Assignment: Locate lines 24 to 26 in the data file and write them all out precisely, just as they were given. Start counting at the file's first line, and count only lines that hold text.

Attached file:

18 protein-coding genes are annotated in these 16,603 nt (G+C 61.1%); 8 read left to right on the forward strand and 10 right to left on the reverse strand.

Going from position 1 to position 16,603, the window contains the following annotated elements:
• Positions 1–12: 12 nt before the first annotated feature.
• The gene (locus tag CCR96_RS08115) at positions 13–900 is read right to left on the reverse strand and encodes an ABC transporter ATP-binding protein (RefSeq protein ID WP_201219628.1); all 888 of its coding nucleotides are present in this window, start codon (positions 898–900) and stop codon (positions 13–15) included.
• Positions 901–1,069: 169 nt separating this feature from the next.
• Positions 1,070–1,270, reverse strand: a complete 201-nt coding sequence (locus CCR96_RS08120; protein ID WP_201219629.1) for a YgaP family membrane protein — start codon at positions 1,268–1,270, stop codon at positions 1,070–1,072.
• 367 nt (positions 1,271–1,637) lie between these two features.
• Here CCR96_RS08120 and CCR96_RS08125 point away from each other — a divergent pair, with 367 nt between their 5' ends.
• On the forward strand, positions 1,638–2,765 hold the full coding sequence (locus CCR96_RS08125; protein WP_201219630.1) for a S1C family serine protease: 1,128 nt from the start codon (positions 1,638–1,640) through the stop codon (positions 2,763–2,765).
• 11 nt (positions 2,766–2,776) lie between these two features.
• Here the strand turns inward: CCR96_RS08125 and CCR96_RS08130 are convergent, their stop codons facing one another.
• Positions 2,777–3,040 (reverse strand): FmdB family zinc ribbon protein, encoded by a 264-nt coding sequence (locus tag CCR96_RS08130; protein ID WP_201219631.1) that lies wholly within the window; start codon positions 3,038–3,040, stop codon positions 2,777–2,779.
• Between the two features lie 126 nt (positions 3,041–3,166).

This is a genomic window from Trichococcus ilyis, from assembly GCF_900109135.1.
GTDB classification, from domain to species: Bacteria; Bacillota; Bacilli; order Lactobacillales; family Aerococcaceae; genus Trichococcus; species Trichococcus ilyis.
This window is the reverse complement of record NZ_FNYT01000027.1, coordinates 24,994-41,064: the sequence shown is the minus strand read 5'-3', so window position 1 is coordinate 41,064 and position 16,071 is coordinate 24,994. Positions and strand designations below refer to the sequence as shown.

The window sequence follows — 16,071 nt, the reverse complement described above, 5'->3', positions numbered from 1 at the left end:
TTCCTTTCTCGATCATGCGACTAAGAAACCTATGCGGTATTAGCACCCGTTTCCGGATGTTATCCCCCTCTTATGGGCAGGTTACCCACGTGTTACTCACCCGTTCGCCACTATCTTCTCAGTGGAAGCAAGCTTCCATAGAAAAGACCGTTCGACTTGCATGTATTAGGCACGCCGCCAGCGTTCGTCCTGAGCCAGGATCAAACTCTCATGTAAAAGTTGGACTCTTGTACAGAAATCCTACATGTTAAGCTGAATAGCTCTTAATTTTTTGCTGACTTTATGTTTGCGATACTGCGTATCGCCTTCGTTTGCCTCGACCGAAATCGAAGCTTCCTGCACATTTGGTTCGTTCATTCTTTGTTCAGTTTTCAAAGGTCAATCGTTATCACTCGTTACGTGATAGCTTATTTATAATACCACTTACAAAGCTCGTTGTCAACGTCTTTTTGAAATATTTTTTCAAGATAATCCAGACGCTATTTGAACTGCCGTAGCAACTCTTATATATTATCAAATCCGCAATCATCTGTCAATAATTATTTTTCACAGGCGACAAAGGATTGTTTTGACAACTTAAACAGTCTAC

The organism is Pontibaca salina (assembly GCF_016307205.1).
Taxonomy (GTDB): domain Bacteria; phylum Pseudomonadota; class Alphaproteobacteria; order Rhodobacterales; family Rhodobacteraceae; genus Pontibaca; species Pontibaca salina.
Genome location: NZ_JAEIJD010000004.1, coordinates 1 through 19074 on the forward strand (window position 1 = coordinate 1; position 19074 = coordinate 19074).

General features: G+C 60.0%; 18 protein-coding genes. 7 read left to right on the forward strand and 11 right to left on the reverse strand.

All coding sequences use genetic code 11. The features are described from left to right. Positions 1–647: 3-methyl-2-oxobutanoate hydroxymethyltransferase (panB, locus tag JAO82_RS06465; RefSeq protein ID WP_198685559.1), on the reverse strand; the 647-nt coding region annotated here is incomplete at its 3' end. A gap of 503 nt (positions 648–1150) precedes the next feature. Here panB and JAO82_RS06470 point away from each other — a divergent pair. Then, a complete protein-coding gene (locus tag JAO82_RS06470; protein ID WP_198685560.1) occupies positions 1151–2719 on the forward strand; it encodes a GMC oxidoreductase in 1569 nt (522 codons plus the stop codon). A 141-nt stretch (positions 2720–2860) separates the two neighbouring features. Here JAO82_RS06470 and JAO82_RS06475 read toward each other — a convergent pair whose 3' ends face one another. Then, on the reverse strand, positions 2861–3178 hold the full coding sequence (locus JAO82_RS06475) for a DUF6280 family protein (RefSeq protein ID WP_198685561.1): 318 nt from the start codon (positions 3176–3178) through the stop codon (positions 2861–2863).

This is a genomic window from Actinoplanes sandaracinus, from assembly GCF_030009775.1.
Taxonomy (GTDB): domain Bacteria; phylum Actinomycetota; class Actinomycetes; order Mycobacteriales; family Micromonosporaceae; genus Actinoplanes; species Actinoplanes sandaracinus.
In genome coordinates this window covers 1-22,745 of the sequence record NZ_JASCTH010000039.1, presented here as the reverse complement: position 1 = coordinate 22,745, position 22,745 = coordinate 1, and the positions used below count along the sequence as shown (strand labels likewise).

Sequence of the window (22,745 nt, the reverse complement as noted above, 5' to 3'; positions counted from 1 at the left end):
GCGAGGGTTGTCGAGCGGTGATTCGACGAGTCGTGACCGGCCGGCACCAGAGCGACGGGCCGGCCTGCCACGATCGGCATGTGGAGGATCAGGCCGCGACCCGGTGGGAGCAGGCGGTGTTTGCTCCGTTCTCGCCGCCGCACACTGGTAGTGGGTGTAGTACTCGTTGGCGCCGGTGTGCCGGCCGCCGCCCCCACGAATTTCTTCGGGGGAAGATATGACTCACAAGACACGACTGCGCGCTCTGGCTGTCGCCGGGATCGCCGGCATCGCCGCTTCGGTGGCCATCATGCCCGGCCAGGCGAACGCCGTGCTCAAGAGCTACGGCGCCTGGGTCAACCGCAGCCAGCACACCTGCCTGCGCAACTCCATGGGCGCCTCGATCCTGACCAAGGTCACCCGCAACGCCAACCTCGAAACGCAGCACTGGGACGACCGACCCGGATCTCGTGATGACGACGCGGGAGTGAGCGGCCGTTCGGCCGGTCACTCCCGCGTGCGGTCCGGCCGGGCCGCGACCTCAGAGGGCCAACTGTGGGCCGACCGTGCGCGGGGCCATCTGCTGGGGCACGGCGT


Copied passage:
This is a genomic window from Actinoplanes sandaracinus, from assembly GCF_030009775.1.
Taxonomy (GTDB): domain Bacteria; phylum Actinomycetota; class Actinomycetes; order Mycobacteriales; family Micromonosporaceae; genus Actinoplanes; species Actinoplanes sandaracinus.
In genome coordinates this window covers 1-22,745 of the sequence record NZ_JASCTH010000039.1, presented here as the reverse complement: position 1 = coordinate 22,745, position 22,745 = coordinate 1, and the positions used below count along the sequence as shown (strand labels likewise).